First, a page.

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Bob Armstrong Photograph Collection
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Mount Garibaldi as seen from Brackendale

Garibaldi Mountain was named for the great Italian nationalist Giuseppe Garibaldi. Apparently, it was named by an Italian serving as a sailor on a survey ship, the mountain being in view on Garibaldi's birthday (July 4).
The 2678 metre tall mountain is a dormant composite volcano. The last series of eruptions occurred 10,000 years ago. It was first climbed in 1907 by J. Trorey, A. Dalton, W. Dalton, C. Warren, A. King, and T. Pattison.

Norton-McKinnon Railway

Left to right: Mrs Allen Rae (nee Robertson and would be Mrs Hughie Mills), Minnie Rae, Olive Judd, and Ed Rae on Norton-McKinnon Railway.

In 1911, McKinnon and Norton of the Newport Timber Company were logging in Squamish in the area known as the base camp road, near Curly Lews' place. They had donkeys, a large shay engine, and a weird whistle. Mr McKinnon was a bartender and Mr Norton was a logger. Amedy Levesque and George Laviolette worked as brakemen on the locomotive. The camp was run by Mr Fuller.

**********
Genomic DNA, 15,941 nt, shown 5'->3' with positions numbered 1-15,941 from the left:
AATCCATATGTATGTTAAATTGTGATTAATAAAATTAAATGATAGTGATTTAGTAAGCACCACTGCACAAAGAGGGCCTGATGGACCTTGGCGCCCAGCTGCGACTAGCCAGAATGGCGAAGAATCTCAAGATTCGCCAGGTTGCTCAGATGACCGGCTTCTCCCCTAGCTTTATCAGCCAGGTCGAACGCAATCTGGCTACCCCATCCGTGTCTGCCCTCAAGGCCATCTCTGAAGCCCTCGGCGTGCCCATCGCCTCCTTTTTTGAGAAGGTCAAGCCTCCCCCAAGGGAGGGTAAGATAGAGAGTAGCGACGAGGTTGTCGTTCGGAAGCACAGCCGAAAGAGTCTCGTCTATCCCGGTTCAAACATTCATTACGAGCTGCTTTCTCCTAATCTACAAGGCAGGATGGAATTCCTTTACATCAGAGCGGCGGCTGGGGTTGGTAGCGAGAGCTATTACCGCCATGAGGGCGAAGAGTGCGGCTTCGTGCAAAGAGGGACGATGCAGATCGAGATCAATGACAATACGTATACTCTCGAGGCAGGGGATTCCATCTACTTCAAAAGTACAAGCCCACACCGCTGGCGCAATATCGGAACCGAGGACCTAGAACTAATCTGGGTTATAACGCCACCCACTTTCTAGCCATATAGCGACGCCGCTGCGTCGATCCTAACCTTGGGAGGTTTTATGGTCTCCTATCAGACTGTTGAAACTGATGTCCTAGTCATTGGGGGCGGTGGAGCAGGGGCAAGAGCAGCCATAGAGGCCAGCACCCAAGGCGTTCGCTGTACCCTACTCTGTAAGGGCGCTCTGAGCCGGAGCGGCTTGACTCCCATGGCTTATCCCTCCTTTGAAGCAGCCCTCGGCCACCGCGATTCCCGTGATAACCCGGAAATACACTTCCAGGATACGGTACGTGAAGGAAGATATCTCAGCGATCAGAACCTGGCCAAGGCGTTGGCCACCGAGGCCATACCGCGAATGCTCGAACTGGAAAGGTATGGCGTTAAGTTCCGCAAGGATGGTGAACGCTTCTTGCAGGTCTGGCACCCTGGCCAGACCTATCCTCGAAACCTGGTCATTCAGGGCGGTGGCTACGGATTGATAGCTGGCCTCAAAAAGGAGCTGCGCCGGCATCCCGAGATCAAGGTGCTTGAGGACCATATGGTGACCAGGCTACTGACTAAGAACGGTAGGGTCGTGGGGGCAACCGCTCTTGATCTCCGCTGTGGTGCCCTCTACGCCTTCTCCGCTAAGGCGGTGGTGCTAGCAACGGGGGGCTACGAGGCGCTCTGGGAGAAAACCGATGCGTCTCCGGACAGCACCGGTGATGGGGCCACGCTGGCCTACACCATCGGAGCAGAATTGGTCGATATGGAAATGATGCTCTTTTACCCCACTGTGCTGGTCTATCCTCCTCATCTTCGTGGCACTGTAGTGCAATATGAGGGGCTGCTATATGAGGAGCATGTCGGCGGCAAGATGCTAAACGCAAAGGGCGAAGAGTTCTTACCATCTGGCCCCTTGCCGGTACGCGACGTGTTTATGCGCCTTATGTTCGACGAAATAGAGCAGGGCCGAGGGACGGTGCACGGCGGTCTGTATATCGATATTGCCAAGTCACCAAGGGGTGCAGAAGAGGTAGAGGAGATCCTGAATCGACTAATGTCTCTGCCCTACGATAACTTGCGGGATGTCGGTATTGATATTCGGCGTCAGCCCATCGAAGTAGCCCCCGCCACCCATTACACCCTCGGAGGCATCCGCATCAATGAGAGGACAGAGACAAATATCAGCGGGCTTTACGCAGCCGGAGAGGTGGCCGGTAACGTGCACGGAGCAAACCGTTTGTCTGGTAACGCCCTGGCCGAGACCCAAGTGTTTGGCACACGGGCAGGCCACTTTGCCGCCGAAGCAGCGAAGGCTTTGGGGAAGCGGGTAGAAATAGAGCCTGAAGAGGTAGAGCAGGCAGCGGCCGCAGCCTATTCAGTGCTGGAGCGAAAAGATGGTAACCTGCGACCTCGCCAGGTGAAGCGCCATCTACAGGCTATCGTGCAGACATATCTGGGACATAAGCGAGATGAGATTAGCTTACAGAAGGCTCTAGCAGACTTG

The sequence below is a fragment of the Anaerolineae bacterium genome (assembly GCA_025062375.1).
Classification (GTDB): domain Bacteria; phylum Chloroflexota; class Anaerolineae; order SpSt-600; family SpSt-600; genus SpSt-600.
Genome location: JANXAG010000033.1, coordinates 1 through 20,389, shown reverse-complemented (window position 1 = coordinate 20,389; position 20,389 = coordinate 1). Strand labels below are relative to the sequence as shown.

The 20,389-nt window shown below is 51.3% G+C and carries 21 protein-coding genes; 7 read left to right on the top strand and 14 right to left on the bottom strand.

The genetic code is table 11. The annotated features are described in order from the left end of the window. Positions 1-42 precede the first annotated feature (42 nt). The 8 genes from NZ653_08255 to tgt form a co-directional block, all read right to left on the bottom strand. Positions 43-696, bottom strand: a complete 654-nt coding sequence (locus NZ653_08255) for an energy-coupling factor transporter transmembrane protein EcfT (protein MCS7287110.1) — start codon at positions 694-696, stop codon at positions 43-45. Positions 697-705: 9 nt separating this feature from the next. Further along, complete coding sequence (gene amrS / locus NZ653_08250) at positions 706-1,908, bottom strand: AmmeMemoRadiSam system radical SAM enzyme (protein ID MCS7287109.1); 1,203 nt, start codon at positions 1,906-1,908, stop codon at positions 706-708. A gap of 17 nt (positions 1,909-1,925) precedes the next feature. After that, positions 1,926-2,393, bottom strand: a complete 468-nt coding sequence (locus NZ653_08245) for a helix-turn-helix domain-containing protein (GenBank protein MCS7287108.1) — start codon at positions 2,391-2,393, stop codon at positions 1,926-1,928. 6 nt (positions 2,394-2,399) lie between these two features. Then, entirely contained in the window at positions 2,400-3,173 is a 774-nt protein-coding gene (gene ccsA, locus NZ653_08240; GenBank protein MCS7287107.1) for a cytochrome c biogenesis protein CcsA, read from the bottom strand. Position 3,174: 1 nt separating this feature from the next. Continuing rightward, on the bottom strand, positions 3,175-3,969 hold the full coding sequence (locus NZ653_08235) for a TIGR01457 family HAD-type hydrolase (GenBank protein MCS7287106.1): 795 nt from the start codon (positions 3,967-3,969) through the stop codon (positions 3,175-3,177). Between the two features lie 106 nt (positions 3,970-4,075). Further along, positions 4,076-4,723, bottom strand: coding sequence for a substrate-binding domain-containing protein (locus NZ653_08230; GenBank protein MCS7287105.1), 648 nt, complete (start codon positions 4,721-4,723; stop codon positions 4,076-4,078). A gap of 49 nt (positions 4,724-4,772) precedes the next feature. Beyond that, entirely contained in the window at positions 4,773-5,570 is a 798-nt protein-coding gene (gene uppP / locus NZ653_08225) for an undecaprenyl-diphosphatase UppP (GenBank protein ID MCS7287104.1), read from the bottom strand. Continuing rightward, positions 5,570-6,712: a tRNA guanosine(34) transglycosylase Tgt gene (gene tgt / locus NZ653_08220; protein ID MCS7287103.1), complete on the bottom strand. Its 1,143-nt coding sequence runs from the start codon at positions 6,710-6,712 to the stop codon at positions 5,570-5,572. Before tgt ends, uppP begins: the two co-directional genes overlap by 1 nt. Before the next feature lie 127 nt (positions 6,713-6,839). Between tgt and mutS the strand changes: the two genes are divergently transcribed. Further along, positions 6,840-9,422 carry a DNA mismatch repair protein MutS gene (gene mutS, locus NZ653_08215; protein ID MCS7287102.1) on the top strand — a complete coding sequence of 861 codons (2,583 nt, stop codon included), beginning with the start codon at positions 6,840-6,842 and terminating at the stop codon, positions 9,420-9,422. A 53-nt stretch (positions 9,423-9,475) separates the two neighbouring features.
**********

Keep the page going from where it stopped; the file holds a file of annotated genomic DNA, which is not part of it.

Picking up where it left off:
On Norton-Mackinnon Railway

Left to right: Mrs Kate Mills, Ozzie Rae, Olive Judd, and Minnie Rae on the Mackinnon Railway.

In 1910, a man by the name of Norton McKinnon came to the area to log by railway, laying track from the Mamquam River to the Northern Pemberton Railway line. Unfortunately, a company fire in 1913 by the Mamquam River resulted in the loss of McKinnon’s business, and he left Squamish soon after.

Despite this setback to one of the first logging pioneers, harvesting continued through the Squamish area with the company of Merrill and Ring. With a steam engine salvaged from Norton McKinnon’s company, Merrill and Ring continued laying railway track from what is now the log dump south of the Stawamus Reserve to Valleycliffe and across the Mamquam River.

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